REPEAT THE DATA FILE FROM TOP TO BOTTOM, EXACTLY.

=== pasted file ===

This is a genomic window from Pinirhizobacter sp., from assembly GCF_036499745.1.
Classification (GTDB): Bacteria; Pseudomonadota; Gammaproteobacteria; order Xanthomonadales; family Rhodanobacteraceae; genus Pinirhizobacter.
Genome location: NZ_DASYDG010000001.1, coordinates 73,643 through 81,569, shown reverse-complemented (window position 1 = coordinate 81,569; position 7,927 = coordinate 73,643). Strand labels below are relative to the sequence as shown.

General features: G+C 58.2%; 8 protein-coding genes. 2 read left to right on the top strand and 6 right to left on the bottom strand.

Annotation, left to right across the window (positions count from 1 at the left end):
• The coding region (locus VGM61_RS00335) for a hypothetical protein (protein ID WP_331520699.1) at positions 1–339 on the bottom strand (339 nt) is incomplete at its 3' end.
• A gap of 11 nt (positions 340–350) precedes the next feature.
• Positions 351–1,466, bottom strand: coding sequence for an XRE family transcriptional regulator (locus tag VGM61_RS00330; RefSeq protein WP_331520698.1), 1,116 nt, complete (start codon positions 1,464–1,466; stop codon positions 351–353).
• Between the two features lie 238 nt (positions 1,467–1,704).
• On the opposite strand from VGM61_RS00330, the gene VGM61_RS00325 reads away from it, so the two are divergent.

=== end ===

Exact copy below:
This is a genomic window from Pinirhizobacter sp., from assembly GCF_036499745.1.
Classification (GTDB): Bacteria; Pseudomonadota; Gammaproteobacteria; order Xanthomonadales; family Rhodanobacteraceae; genus Pinirhizobacter.
Genome location: NZ_DASYDG010000001.1, coordinates 73,643 through 81,569, shown reverse-complemented (window position 1 = coordinate 81,569; position 7,927 = coordinate 73,643). Strand labels below are relative to the sequence as shown.

General features: G+C 58.2%; 8 protein-coding genes. 2 read left to right on the top strand and 6 right to left on the bottom strand.

Annotation, left to right across the window (positions count from 1 at the left end):
• The coding region (locus VGM61_RS00335) for a hypothetical protein (protein ID WP_331520699.1) at positions 1–339 on the bottom strand (339 nt) is incomplete at its 3' end.
• A gap of 11 nt (positions 340–350) precedes the next feature.
• Positions 351–1,466, bottom strand: coding sequence for an XRE family transcriptional regulator (locus tag VGM61_RS00330; RefSeq protein WP_331520698.1), 1,116 nt, complete (start codon positions 1,464–1,466; stop codon positions 351–353).
• Between the two features lie 238 nt (positions 1,467–1,704).
• On the opposite strand from VGM61_RS00330, the gene VGM61_RS00325 reads away from it, so the two are divergent.